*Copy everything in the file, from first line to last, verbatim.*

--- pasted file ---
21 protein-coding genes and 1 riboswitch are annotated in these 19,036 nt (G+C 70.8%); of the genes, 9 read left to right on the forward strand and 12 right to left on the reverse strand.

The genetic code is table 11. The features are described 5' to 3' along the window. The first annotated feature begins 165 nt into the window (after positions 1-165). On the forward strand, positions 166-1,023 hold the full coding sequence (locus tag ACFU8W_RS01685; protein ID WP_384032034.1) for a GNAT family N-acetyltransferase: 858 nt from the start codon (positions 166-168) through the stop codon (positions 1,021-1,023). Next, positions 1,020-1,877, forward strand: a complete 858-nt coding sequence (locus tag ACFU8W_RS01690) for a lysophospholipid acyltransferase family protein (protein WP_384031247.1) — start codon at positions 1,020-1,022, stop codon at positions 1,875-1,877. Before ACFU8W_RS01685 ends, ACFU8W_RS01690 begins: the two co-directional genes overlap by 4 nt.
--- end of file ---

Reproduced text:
21 protein-coding genes and 1 riboswitch are annotated in these 19,036 nt (G+C 70.8%); of the genes, 9 read left to right on the forward strand and 12 right to left on the reverse strand.

The genetic code is table 11. The features are described 5' to 3' along the window. The first annotated feature begins 165 nt into the window (after positions 1-165). On the forward strand, positions 166-1,023 hold the full coding sequence (locus tag ACFU8W_RS01685; protein ID WP_384032034.1) for a GNAT family N-acetyltransferase: 858 nt from the start codon (positions 166-168) through the stop codon (positions 1,021-1,023). Next, positions 1,020-1,877, forward strand: a complete 858-nt coding sequence (locus tag ACFU8W_RS01690) for a lysophospholipid acyltransferase family protein (protein WP_384031247.1) — start codon at positions 1,020-1,022, stop codon at positions 1,875-1,877. Before ACFU8W_RS01685 ends, ACFU8W_RS01690 begins: the two co-directional genes overlap by 4 nt.